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IBM Patent Claims to Invent Group Travel, Except “in the Metaverse”

IBM is no stranger to virtual world patents.

Last year, we looked at how we would implement travel between unrelated virtual worlds, when we accidentally stumbled across an IBM patent from 2013 which touched on that very concept. IBM described a system that would read your personal profile (friends, interest, age, etc) and teleport you to a region in your destination that compliments your profile.

This month, the US Patent and Trademark Office published a new patent application from IBM, called System and Method for Group Control in a Metaverse Application. In short, it looks like a standard method for online group travel, except, “in the Metaverse”.

The concept is simple. The patent details an innovation where a “group link engine” allows users to be invited into a group. Once inside the group, a leader can control their actions. They then add in additional obvious claims, such as the ability to transfer leadership, to temporarily remove a member from the group, to send out invitations to the group, and to record movements.

Are we witnessing the start of patents which take an obvious concept and then claims that it is something new because it is “in the Metaverse”? One can only hope that the USPTO can see through such obviousness.

Trademark Battle: Oculus VR vs Oculus Info

oculusinfo

Oculus Info logo

The company formerly known as Oculus Info reported that in 2013, the United States Patent and Trademark Office refused to register Oculus VR as a trademark, and as a result, Oculus VR initiated proceedings with the USPTO to try to cancel Oculus Info’s existing trademark.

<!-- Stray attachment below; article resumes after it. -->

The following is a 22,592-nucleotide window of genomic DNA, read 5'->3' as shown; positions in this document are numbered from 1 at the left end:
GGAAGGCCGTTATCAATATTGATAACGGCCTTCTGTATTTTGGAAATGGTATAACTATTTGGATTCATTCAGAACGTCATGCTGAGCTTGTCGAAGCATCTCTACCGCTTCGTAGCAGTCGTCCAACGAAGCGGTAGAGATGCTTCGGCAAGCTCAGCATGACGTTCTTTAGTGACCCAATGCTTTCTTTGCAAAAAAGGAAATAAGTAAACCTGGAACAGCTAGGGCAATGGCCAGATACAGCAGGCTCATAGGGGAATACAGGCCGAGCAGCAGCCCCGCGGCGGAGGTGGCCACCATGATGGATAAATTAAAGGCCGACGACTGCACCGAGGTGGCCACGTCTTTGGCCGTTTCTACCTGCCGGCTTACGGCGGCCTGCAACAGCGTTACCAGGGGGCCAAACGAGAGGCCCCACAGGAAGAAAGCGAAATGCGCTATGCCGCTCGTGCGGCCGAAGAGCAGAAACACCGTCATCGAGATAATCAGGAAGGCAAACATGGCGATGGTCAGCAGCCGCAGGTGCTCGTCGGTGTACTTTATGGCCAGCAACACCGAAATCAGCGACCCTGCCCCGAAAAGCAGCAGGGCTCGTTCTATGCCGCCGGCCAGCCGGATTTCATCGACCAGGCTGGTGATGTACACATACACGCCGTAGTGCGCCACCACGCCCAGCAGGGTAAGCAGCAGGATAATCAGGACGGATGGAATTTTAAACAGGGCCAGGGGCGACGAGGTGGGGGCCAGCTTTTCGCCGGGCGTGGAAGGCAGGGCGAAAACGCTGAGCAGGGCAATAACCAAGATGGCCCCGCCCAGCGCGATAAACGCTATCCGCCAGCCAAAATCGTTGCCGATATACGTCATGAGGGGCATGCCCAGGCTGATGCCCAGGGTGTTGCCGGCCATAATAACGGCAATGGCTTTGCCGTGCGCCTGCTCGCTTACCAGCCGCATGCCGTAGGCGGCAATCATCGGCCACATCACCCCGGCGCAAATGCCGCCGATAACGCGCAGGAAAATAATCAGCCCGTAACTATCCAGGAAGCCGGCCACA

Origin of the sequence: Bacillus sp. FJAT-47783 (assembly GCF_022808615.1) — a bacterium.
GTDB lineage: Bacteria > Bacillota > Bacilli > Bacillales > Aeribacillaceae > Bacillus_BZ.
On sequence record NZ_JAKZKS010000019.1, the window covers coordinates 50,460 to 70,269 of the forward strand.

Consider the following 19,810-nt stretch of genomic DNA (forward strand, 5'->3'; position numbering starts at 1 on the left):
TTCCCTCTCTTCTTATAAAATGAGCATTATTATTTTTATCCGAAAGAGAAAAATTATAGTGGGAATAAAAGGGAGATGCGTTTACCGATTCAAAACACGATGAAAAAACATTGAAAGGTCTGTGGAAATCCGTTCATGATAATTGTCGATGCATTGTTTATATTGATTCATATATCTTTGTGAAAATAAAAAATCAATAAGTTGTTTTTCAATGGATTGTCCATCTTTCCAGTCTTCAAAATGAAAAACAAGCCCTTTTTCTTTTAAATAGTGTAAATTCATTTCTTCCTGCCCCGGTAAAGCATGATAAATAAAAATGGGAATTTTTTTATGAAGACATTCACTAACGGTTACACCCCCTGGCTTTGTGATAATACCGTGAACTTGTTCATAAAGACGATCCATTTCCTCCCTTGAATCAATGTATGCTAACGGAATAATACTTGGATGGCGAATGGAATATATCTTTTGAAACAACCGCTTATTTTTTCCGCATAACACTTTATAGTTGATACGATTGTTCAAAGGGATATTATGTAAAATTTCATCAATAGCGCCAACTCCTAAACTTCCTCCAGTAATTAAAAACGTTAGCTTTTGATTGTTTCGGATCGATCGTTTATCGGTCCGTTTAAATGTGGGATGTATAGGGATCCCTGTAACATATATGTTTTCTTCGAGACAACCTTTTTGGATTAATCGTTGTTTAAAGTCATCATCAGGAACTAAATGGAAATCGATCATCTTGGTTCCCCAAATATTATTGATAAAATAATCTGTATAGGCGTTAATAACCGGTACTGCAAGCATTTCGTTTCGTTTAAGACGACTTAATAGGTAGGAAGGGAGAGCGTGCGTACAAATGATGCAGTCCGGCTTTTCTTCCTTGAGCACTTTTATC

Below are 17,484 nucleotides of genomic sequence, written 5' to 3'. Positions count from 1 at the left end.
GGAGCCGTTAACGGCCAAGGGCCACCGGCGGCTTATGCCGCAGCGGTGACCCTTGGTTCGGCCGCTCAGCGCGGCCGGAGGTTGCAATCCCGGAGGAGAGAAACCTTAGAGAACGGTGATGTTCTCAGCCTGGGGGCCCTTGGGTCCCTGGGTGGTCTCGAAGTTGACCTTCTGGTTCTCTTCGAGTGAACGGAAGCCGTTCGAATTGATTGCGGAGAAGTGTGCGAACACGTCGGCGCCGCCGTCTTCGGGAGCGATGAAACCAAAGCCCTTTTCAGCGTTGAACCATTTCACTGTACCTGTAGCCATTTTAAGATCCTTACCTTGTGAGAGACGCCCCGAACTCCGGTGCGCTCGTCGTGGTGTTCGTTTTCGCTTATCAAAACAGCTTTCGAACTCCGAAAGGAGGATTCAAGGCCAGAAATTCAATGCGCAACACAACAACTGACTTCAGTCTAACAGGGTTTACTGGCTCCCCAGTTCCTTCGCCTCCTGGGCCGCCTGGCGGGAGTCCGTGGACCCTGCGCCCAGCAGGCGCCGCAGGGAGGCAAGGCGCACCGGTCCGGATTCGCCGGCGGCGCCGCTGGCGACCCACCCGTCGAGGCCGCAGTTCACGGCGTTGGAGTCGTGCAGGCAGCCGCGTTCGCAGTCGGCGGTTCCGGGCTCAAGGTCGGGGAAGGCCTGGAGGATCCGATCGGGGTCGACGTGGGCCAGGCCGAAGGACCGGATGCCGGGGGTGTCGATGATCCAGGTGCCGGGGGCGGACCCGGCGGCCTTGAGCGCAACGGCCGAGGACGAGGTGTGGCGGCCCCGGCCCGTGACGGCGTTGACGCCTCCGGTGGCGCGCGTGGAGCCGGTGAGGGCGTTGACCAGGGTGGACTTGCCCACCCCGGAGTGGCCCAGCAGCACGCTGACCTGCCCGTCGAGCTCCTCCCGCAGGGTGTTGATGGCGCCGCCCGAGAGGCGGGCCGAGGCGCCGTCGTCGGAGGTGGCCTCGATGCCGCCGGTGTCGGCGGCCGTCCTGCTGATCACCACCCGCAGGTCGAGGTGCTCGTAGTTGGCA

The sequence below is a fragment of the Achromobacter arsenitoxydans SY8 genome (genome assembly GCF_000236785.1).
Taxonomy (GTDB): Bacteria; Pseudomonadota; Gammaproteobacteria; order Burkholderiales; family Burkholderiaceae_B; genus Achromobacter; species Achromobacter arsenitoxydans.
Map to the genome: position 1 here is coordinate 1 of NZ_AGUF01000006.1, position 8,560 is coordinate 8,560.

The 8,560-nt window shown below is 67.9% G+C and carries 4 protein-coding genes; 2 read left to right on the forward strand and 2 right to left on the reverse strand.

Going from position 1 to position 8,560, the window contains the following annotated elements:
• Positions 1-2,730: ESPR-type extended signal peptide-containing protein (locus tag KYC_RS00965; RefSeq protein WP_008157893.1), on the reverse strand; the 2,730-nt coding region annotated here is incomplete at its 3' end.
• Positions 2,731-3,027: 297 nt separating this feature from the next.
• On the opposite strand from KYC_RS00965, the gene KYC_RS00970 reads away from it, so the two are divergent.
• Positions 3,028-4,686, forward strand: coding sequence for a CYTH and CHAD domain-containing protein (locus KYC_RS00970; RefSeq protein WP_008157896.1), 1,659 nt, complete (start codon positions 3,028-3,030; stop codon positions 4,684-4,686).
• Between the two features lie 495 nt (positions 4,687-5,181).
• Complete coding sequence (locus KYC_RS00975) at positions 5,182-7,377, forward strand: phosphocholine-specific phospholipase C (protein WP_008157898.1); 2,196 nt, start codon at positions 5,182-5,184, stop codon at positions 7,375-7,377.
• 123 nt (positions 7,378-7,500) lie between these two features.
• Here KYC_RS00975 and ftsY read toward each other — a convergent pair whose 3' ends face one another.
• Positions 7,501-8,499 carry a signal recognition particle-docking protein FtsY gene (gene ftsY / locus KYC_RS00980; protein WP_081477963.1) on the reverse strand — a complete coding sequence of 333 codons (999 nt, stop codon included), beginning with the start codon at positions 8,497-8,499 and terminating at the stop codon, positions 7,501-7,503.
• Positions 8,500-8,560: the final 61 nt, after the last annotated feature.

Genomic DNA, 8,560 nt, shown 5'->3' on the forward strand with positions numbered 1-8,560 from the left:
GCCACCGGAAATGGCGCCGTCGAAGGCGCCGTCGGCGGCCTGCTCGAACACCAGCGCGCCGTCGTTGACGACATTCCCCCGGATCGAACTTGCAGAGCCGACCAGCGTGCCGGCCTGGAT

This isn’t the only trademark-related court case with Oculus VR, the first being Oculu vs Oculus VR.

Our original research unveiled more about this new case which barely made it into the public eye. In the end, the two parties reached a confidential settlement with undisclosed terms, and the case was dismissed with no further litigation. The trademark for Oculus Info was cancelled. Oculus Info became Uncharted Software Inc in February 2015.

If you would like more information about case, it was filed as a civil case in the Virgina state court, case #1:14-cv-00436-AJT-TRJ. You might find additional interesting information inside some of the supporting documents.

Timeline of events (as seen in public records and as told by Oculus Info):

  • 2008 July – Oculus Info applies for a trademark
  • 2011 May – Oculus Info’s trademark is registered
  • 2013 February – Oculus VR applies for a trademark
  • 2013 May – Oculus VR warned of issues by USPTO, given chance to respond
  • 2013 November – Oculus VR responds
  • 2013 November – USPTO communicates with Oculus VR, sends suspension letter
  • 2013 November – Cancellation proceeding initiated (reported to be on behalf of Oculus VR) at USPTO against Oculus Info
  • 2014 April – Oculus Info takes Oculus VR to court on trademark issues
  • 2014 June – Settlement agreement between Oculus Info and Oculus VR
  • 2014 August – Oculus Info’s trademark is cancelled
  • 2014 December – Oculus VR’s trademark is registered
  • 2015 February – Oculus Info becomes Uncharted Software

Was Oculus VR trying to bully a smaller company? Was Oculus Info trying to leverage a weak or improper trademark? Did Oculus VR pay Oculus Info for the trademark? These are good questions, but we do not expect to find those answers. It ended in a confidential settlement agreement.